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As a teenager, way back when in the late seventies I was hanging out in the town centre on Remembrance Sunday, we’d heard the church bells and wandered over to the market square just as the tail end of the procession went by, there were a scattering of friends and family huddled by the war memorial as groups laid their wreaths. My grandad, ‘Granph’ was marching with the British Legion, he’d been an Engineer in the Royal Artillery, he saw me and stepped out of the parade to take my arm. I don’t remember exactly what he said, only that he was pleased to see I’d come (and who was I to disillusion him at that point) He impressed upon me the need, no matter what my feelings were about war and the army to remember those who’d lost their lives fighting for their country.
It wasn’t a long lecture but it stayed with me, because as I looked around at the threadbare banners and the old men, proudly throwing their shoulders back and saluting the memory of friends and comrades fallen in battle, I got it. I realised that he meant that all the pomp and circumstance was a message to all the people in cars and buses driving by and people not stopping to give the event a second glance that something important had happened that had changed peoples lives and no matter how we feel, or what we now know about the true horror of it all we should continue to mark it, celebrate peace and acknowledge the sacrifices made. Granph had moved on to talking about his beret when I saw a gaggle of ‘bikers’ laying their wreath, it was a strange sight. “That’s the bikers” said Granph, the committee weren’t sure about them, but ….
So today, whilst I stood in the rain to watch my daughter in her first Brownie Parade like her older sister had done some years ago, I noticed the difference. The crowd around the war memorial was so deep you could only see the tops of heads and the pennants and banners. The police had stopped the traffic and there were so many groups parading that it lasted much longer than that first parade way back when. The Brownies were last in their bright yellow hoodies, skipping along with not much idea of why they were out in the rain when suddenly out of the crowd stepped the Bikers, falling in behind in a sort of half-march and one of them clutching a poppy wreath. I was pleased. I may have been irritated that our local MP and a Lady ‘someone’ got to lay their wreaths before the veterans and army groups and the families of soldiers killed in Afghan and Iraq came last (someone should tell the local digs that its 2010 now and its not about them, it’s about the veterans and fallen) but I was pleased to see the Patriots still there. And it still puzzles me, that at the church service afterward we stand for the entrance of the local dignitaries in their fine regalia of office, rather than the frail old veterans and serving members of our armed forces – tradition gets warped and twisted, it’s meaning lost in the handed down processes of times and society long since passed by.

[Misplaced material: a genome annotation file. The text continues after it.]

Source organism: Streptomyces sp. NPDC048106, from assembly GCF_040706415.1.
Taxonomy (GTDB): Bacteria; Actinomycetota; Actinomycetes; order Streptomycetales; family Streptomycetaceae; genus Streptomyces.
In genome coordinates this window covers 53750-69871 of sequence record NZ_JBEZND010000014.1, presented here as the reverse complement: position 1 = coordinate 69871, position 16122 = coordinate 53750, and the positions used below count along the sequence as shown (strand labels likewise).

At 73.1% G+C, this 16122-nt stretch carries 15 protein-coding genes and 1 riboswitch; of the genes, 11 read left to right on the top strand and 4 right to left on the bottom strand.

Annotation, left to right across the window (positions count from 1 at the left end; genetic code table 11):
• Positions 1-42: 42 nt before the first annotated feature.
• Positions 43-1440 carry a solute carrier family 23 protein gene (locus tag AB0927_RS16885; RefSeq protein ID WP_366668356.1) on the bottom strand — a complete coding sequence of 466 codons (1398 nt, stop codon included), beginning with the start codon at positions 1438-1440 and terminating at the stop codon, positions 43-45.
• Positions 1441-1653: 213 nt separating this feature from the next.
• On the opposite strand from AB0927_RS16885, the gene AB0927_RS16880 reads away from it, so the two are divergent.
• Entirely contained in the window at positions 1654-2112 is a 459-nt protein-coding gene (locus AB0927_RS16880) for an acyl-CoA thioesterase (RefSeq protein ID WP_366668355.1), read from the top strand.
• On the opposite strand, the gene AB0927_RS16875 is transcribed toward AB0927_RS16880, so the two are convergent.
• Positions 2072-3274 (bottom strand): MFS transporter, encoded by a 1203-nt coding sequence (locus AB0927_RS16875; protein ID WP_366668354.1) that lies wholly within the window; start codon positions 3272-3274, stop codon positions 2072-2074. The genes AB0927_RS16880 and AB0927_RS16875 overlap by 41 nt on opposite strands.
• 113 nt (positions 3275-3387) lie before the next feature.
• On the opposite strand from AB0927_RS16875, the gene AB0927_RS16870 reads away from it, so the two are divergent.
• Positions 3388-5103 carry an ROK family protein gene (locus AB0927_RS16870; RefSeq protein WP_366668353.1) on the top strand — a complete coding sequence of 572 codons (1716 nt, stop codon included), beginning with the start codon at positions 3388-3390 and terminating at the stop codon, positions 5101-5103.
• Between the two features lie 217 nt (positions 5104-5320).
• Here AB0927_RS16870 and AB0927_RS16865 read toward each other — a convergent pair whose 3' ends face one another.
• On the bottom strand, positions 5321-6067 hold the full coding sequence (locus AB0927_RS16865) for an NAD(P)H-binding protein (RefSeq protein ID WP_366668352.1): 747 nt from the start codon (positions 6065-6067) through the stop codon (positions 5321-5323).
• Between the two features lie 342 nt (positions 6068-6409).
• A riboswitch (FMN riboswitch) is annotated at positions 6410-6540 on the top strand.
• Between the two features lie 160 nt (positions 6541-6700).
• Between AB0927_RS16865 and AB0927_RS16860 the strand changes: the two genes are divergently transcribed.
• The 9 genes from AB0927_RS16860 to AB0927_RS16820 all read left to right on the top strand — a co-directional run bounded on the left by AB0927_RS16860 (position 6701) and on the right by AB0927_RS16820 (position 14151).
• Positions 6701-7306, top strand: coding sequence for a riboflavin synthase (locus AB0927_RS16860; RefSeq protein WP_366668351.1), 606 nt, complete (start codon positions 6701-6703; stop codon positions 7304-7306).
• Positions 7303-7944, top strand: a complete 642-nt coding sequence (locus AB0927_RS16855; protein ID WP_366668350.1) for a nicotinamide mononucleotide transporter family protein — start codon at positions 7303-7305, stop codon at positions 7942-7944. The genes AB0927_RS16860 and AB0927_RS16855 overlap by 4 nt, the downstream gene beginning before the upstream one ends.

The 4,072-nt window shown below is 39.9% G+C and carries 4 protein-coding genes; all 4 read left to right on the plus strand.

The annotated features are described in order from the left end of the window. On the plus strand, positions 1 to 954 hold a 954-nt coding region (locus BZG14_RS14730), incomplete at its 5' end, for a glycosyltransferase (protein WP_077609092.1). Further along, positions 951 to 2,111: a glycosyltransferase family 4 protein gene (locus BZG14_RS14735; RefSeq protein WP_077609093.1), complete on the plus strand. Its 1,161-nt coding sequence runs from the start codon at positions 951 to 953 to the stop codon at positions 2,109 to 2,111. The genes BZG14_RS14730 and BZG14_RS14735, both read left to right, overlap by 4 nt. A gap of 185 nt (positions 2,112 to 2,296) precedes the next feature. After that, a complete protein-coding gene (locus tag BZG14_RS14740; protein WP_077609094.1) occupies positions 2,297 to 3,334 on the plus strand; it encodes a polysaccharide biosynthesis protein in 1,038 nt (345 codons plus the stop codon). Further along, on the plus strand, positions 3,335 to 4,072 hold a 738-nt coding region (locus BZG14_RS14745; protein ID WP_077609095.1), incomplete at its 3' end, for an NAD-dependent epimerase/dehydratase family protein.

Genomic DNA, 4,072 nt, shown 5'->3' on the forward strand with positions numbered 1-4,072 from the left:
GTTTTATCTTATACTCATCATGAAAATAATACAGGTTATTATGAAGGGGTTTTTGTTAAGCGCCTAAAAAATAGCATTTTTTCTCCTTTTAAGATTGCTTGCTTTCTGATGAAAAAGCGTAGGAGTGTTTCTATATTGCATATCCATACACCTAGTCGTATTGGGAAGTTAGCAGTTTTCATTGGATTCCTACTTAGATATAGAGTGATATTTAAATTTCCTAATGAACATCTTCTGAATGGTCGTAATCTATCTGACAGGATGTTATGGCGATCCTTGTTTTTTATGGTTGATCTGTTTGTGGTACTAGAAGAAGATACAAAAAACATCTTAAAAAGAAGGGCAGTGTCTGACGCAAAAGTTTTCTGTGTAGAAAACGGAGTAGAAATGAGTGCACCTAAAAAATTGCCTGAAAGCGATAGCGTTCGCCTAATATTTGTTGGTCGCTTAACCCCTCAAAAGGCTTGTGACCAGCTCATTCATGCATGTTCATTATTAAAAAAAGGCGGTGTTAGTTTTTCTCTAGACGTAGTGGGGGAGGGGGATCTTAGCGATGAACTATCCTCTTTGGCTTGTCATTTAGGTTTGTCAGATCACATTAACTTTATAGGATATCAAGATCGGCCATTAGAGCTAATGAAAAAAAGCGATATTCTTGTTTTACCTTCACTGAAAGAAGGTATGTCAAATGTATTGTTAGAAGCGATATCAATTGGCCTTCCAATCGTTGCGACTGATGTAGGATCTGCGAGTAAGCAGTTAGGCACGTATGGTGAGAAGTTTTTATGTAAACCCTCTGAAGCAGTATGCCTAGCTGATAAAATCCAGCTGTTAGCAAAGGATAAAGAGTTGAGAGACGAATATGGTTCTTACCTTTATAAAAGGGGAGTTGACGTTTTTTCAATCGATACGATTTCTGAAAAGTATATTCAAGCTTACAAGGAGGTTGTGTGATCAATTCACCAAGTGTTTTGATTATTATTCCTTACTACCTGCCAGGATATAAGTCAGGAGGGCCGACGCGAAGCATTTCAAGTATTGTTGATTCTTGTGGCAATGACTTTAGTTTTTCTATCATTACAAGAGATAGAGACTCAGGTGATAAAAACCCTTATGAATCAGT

But importantly, we remember and stories are still told, bells still ring out and books are still written. If you want an insight into the lives of ordinary soldiers returning home from war, might I recommend ‘Storm Watch’ by Vanessa Gebbie, I won a copy from @saltpublishing recently, so began reading it with no preconceptions – it is quite the most touching, evocative and also ‘harshest’ book I’ve read in a long time.